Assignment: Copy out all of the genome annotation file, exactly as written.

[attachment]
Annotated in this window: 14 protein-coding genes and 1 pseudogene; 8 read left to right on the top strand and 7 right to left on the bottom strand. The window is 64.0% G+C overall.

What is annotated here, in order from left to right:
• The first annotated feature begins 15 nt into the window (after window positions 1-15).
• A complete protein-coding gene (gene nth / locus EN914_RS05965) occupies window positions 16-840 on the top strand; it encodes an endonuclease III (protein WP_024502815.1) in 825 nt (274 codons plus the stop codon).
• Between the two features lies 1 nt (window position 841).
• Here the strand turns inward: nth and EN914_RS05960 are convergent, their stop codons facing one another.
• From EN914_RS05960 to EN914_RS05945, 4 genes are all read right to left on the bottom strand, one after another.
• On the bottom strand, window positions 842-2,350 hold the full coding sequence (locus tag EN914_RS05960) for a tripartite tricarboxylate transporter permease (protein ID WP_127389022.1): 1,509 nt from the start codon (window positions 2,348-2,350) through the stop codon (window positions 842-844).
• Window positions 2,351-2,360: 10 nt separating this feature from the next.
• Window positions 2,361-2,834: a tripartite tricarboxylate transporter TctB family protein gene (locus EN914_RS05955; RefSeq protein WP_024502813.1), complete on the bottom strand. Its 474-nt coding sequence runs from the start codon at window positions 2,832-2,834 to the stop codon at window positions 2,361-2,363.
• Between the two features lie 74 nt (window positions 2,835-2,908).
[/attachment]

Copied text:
Annotated in this window: 14 protein-coding genes and 1 pseudogene; 8 read left to right on the top strand and 7 right to left on the bottom strand. The window is 64.0% G+C overall.

What is annotated here, in order from left to right:
• The first annotated feature begins 15 nt into the window (after window positions 1-15).
• A complete protein-coding gene (gene nth / locus EN914_RS05965) occupies window positions 16-840 on the top strand; it encodes an endonuclease III (protein WP_024502815.1) in 825 nt (274 codons plus the stop codon).
• Between the two features lies 1 nt (window position 841).
• Here the strand turns inward: nth and EN914_RS05960 are convergent, their stop codons facing one another.
• From EN914_RS05960 to EN914_RS05945, 4 genes are all read right to left on the bottom strand, one after another.
• On the bottom strand, window positions 842-2,350 hold the full coding sequence (locus tag EN914_RS05960) for a tripartite tricarboxylate transporter permease (protein ID WP_127389022.1): 1,509 nt from the start codon (window positions 2,348-2,350) through the stop codon (window positions 842-844).
• Window positions 2,351-2,360: 10 nt separating this feature from the next.
• Window positions 2,361-2,834: a tripartite tricarboxylate transporter TctB family protein gene (locus EN914_RS05955; RefSeq protein WP_024502813.1), complete on the bottom strand. Its 474-nt coding sequence runs from the start codon at window positions 2,832-2,834 to the stop codon at window positions 2,361-2,363.
• Between the two features lie 74 nt (window positions 2,835-2,908).